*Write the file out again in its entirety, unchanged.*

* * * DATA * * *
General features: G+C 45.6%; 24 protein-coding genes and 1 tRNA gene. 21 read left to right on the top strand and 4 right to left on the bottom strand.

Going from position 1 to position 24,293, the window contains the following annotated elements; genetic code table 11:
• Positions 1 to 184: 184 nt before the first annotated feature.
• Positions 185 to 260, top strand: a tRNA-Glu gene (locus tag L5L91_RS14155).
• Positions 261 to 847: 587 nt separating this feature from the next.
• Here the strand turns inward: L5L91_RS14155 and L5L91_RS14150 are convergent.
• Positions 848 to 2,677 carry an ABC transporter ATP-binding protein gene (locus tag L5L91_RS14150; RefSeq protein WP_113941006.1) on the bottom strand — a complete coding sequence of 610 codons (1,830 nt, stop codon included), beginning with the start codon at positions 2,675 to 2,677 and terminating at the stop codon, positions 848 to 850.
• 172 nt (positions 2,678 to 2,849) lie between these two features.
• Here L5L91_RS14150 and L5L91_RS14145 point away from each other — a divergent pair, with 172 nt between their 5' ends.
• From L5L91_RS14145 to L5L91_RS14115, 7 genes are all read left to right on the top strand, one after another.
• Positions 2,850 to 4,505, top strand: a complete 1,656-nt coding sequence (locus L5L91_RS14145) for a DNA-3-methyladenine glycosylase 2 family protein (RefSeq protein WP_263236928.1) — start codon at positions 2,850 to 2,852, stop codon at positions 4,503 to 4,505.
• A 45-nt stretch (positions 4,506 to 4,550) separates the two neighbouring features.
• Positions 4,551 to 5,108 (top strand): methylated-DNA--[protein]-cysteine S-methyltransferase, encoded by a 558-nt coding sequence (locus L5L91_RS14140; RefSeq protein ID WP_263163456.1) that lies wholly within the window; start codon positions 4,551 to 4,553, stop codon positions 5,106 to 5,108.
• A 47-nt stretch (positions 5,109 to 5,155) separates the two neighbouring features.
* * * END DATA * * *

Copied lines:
General features: G+C 45.6%; 24 protein-coding genes and 1 tRNA gene. 21 read left to right on the top strand and 4 right to left on the bottom strand.

Going from position 1 to position 24,293, the window contains the following annotated elements; genetic code table 11:
• Positions 1 to 184: 184 nt before the first annotated feature.
• Positions 185 to 260, top strand: a tRNA-Glu gene (locus tag L5L91_RS14155).
• Positions 261 to 847: 587 nt separating this feature from the next.
• Here the strand turns inward: L5L91_RS14155 and L5L91_RS14150 are convergent.
• Positions 848 to 2,677 carry an ABC transporter ATP-binding protein gene (locus tag L5L91_RS14150; RefSeq protein WP_113941006.1) on the bottom strand — a complete coding sequence of 610 codons (1,830 nt, stop codon included), beginning with the start codon at positions 2,675 to 2,677 and terminating at the stop codon, positions 848 to 850.
• 172 nt (positions 2,678 to 2,849) lie between these two features.
• Here L5L91_RS14150 and L5L91_RS14145 point away from each other — a divergent pair, with 172 nt between their 5' ends.
• From L5L91_RS14145 to L5L91_RS14115, 7 genes are all read left to right on the top strand, one after another.
• Positions 2,850 to 4,505, top strand: a complete 1,656-nt coding sequence (locus L5L91_RS14145) for a DNA-3-methyladenine glycosylase 2 family protein (RefSeq protein WP_263236928.1) — start codon at positions 2,850 to 2,852, stop codon at positions 4,503 to 4,505.
• A 45-nt stretch (positions 4,506 to 4,550) separates the two neighbouring features.
• Positions 4,551 to 5,108 (top strand): methylated-DNA--[protein]-cysteine S-methyltransferase, encoded by a 558-nt coding sequence (locus L5L91_RS14140; RefSeq protein ID WP_263163456.1) that lies wholly within the window; start codon positions 4,551 to 4,553, stop codon positions 5,106 to 5,108.
• A 47-nt stretch (positions 5,109 to 5,155) separates the two neighbouring features.